Interview questions:

Career Path | Something we share in common is a diverse and wide-ranging career path that started with being an attorney in a law firm and then transitioning to broader roles that center on community and social impact. Take us through that journey from attorney at Gordon Feinblatt, to senior vice president for the Port Covington Development, and on to Vice President for Johns Hopkins. Tell us about that path and how you decided to take on these differing roles along the way.

Port Covington | I’m sure everyone in Baltimore and even in Maryland knows about the Port Covington project. While its scope and scale has changed over time, this was conceived as a 235-acre, $5.5 billion redevelopment initiative to essentially create a new waterfront community in Baltimore focused on technology and innovation. You were Senior Vice President of Impact Investments and Senior Legal Counsel at the time and led many aspects including the community benefits agreements. Take us back to your time there; this was a massive project, what was your focus or key objective at the time? .

Community Benefits | What were some things that ended up in the community benefits agreement and how were those decided?

Community Leaders | I had the pleasure of meeting some of the community leaders that you worked with on this project – really great people who are passionate about their neighborhood. Can you tell us about some of them.

Lessons Learned | I think you would agree with me that no matter the field that a business operates in, it must consider the social, environmental, and community impacts of its work. Is there a lesson from your time working on the Port Covington project that you think business leaders should absolutely keep in mind?

Role | Switching gears, you’re now in the role of Vice President of Economic Development for Johns Hopkins University and Johns Hopkins Health System. And I believe you are the first person to ever serve in this role. How did this role come about and what is your overall charge

Local Business | As you mentioned, an important focus for you is helping Johns Hopkins connect with and support small, local businesses. How do you find these businesses and how might those interested in doing business with Johns Hopkins be considered?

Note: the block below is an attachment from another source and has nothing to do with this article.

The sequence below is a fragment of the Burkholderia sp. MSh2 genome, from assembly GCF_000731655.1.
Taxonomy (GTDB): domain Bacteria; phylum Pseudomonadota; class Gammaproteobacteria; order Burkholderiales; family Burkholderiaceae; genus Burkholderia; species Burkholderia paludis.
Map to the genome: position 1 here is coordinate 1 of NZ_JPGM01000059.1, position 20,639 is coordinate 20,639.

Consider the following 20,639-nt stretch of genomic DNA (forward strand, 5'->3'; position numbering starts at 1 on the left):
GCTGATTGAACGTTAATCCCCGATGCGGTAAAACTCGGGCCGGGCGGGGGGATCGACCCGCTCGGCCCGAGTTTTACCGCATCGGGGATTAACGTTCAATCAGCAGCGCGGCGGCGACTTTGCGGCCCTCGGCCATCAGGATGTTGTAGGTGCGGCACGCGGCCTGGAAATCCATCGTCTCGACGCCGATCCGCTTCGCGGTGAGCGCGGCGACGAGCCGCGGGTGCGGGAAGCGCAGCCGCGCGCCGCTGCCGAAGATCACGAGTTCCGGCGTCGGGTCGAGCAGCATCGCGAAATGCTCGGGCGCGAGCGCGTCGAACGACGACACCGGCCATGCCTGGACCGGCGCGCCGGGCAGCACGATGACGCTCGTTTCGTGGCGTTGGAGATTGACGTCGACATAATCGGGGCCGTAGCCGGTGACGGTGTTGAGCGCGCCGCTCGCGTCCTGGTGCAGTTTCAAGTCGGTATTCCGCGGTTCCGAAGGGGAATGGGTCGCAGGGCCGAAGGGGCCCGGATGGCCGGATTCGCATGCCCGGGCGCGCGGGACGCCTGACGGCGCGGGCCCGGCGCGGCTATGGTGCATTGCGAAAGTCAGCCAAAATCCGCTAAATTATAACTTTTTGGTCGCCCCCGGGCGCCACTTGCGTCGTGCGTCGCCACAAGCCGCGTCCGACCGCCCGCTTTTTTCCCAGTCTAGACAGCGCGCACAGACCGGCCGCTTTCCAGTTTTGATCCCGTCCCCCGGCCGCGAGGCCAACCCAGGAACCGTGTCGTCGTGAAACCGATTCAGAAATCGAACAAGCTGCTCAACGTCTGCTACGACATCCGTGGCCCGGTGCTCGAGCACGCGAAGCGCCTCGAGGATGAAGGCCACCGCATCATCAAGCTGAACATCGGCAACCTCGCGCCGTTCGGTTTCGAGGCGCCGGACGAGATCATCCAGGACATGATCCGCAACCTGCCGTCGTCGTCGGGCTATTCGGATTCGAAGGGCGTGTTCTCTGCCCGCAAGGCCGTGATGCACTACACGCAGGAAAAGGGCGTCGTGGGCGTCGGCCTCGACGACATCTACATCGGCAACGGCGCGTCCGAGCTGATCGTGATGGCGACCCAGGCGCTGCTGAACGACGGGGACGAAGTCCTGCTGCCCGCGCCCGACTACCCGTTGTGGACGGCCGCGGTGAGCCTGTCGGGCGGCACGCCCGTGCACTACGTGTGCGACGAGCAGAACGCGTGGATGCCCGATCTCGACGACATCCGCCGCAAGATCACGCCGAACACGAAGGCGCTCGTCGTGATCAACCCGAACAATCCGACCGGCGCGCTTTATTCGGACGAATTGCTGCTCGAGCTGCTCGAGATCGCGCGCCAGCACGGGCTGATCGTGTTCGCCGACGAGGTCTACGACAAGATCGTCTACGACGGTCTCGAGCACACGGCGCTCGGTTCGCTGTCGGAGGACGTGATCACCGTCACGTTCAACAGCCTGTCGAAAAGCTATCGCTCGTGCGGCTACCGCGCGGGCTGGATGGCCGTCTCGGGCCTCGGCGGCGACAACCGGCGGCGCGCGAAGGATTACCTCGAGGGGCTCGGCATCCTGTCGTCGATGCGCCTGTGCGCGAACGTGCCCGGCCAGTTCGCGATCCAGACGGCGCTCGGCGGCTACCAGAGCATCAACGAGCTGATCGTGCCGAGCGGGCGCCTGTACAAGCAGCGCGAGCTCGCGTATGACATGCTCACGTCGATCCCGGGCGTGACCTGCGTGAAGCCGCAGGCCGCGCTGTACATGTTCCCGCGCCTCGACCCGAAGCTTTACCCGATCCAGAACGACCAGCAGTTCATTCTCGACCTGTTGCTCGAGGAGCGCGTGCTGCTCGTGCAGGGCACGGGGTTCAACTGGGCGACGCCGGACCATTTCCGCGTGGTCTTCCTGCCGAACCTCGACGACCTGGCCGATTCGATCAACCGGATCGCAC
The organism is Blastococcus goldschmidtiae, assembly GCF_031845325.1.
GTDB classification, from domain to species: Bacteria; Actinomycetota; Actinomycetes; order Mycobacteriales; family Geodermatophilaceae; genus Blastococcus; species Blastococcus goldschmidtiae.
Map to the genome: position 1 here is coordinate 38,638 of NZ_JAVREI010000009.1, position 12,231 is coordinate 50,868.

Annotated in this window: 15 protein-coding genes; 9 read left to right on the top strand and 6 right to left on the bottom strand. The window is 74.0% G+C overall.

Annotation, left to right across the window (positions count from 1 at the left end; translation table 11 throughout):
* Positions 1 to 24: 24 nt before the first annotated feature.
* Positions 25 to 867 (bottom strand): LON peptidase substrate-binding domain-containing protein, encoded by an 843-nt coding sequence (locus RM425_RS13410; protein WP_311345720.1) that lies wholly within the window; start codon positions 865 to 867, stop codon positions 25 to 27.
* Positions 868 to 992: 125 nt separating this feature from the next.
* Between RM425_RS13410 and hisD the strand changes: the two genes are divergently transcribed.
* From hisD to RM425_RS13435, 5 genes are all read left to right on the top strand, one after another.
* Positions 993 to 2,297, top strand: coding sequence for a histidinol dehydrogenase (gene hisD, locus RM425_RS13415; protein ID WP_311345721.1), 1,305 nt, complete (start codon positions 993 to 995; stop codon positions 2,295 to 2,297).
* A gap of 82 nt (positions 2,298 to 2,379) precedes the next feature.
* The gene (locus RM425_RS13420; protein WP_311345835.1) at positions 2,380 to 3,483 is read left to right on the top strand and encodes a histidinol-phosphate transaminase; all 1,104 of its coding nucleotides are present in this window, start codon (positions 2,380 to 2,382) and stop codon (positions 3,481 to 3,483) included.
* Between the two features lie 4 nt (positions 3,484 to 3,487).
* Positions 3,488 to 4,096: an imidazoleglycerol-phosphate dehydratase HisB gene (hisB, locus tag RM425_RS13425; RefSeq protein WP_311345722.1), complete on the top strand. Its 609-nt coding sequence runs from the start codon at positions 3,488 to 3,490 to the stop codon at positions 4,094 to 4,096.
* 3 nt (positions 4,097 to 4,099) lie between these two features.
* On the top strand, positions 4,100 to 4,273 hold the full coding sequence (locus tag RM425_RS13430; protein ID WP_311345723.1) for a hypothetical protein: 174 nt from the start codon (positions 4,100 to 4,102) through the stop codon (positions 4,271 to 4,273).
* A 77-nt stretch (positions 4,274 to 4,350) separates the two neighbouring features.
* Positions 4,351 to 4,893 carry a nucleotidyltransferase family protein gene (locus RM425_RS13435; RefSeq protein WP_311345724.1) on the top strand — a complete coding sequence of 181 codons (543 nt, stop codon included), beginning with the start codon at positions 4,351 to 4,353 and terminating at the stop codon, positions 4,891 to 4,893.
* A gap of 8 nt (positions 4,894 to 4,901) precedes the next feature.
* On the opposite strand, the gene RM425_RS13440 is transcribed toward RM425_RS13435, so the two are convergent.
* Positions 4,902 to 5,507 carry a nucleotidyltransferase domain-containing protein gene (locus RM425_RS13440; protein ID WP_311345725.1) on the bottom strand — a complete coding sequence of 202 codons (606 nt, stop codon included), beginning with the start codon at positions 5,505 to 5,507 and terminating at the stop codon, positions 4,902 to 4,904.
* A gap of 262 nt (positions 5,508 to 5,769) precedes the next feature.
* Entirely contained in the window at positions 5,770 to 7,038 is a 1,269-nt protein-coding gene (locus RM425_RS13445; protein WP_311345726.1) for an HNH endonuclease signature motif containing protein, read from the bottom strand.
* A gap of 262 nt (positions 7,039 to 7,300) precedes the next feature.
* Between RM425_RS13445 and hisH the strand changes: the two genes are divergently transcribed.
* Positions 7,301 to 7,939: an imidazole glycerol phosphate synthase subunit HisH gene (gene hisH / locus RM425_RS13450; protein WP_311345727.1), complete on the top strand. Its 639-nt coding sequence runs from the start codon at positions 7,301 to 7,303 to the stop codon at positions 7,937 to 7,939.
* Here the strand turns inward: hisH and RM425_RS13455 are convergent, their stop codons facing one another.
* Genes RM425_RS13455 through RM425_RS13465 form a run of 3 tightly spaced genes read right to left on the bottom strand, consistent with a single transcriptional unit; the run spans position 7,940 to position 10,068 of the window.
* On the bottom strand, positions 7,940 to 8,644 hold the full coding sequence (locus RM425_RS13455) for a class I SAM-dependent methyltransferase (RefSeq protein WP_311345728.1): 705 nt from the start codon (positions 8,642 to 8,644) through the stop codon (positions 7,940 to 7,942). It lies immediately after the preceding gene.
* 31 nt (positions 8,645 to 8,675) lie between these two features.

Board |In 2021, you were appointed to the board of Rosedale Federal Savings & Loan Association. There has been a lot of discussion in the business sector nationally about diverse representation in the c-suite and on corporate boards. You’re a very busy person with your role at Hopkins and numerous non-profit boards; why did you say yes to this board position?

Board Diversity |Often times when the lack of diversity on corporate boards comes up the response is that there just isn’t a strong pool of diverse talent. You and I know that’s not true, but how do you recommend companies go about finding candidates of color for board seats? How did Rosedale find you?

Mentorship |I’ve heard you talk before about the role that mentorship has played in your life and in your career – both in terms of you being mentored and you being a mentor. Can you tell us about one person that has mentored you, one person you have mentored, and what’s been the value of coming at both sides of the mentor relationship?

Motivation | Last but not least, with all of your commitments between your job, boards, and mentoring, when and how do you make time to take care of yourself? How do you recharge and stay motivated and inspired?

Connect with Alicia and Darius LinkedIn